We have been creating a major .NET WinForm application that will be deployed in Citrix for a few months now.  Basically, think of it as a custom rewrite of MS Access (note that this wasn't a techie's idea) that works against MS SQL Server.  Of course, business as usual doesn't like any limitations, so we have way too much data and far too many features to work in a shared environment like Citrix.  Or do we?  That has been the bane of my existence for the last couple of months, and unfortunately there doesn't appear to be many others that have such experience to share.  My main concern has been whether or not the .NET garbage collector would see the 4GB of RAM and think it could have it all, unaware of the other users on the box.  I have posted that concern to various forums several times, and I've seen a few others with similar concerns, but no one ever answered, other than people telling about .NET works in general without any Citrix experience.

  • Moving from Wise to VS.NET Deployment

    What was wrong with Wise? First, I need to state that its probably just as good, if not better, if you are a build engineer that knows WiseScript, and the idiosyncrasies of Wise. I assume something similar can be said about InstallShield, but I don't have any recent experience with it to even talk about. The first problem I had with Wise was that it kept removing valid references or adding unnecessary ones, including duplicates, which became very annoying. I also started to experience crashes when I was doing several things, which forced me to start saving after every change. Then there was the fact that I simply don't know WiseScript, so I had no idea how to do the custom things that were starting to arise. The final blow was that Wise, at least not in my simpleton attempts, did not install assemblies in the GAC when it was told to do so! All the help documentation, and rave reviews, say its trivial -- just drag the file into the GAC folder in Wise -- but that did not work for us. My one attempt to fix this in a workaround by including GacUtil in the install, and then calling it to manually register my assemblies with one of their custom actions, did not work either. Again, maybe it was all a case of my being a stupid user, and I'll admit that I also never called Wise for help.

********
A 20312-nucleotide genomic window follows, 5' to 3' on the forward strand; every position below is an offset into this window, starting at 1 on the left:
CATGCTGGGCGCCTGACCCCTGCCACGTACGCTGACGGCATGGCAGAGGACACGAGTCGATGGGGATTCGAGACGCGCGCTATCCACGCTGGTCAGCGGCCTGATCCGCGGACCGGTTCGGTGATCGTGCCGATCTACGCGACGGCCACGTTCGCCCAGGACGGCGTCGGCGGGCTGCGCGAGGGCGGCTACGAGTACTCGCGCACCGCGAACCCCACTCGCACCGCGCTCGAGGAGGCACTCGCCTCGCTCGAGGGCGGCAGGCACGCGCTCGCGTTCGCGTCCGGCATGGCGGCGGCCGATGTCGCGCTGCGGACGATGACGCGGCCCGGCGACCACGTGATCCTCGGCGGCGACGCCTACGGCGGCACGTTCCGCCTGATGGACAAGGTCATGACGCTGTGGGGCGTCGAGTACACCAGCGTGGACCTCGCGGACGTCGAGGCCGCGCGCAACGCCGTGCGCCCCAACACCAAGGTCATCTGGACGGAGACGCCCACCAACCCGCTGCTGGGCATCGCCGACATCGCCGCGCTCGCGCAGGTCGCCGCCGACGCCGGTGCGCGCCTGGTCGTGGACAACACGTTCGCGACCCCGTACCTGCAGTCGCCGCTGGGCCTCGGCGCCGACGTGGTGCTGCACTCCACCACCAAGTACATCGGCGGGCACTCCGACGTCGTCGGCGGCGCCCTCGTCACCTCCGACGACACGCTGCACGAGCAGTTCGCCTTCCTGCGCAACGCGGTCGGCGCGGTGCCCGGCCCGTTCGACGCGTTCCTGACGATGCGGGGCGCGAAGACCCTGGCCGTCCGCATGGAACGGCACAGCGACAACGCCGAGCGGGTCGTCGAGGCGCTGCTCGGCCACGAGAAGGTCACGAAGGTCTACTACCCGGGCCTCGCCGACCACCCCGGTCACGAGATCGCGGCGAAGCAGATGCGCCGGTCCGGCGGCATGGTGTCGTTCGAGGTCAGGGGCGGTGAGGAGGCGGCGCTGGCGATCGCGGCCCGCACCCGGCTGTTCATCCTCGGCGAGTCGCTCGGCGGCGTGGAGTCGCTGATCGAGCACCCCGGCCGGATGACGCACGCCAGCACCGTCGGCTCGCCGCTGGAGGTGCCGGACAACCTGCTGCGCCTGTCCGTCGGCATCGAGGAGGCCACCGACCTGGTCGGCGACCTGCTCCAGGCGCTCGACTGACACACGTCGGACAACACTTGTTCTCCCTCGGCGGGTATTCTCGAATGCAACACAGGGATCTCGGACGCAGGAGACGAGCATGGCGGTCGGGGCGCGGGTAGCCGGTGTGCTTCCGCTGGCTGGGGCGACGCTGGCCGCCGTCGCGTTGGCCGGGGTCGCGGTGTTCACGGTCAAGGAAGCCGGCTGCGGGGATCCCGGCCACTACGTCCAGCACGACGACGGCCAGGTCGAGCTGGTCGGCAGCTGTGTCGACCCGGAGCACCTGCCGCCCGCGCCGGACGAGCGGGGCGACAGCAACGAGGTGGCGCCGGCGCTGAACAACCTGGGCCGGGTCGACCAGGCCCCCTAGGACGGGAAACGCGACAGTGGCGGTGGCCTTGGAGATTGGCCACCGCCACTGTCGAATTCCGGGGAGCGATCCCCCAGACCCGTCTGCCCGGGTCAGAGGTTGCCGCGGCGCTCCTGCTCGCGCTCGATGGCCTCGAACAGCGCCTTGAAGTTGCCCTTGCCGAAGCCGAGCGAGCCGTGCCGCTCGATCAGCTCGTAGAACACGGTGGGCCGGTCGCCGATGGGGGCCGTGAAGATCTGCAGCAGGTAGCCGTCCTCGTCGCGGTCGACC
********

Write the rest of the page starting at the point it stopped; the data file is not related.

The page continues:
So why the VS.NET Installer? First, I started hearing more people ask me why I wasn't using the one built into VS.NET, which got me at least thinking. Then I read an article somewhere that really opened my eyes -- sorry, I can't find it anywhere now. So I finally decided to convert my Wise project to a VS.NET Deployment project, which the wizard in VS.NET made very easy to do. I now have my assemblies getting deployed to the GAC as effortlessly as should be, and I haven't encountered many idiosyncrasies, at least none that keep happening. One problem I found is that the deployment packages won't automatically uninstall old versions, even when you tell them to check for them they just stop and tell you to do the uninstall yourself. The fix for this was to change both the version number and the GUID product code of the deployment project itself before every build. This was easy to automate since the project file is plain text, unlike Wise's project file, so I just have a command-line app that is called from my batch file that changes these things, much like it already changed the application version numbers in all my AssemblyInfo files. I also no longer have a single EXE that includes the .NET framework, but that's not a big deal with the Setup.exe bootstrapper, so I can live with that. The main thing is that now I look forward to working with it, since I can use C# or VB to write my custom actions in the future, and therefore be far more productive. Its also nice that its free (if you have VS.NET), so all of our developers can open the deployment project now if necessary, and all of our other projects can also use it, so I guess I can even say I've saved my company thousands of dollars!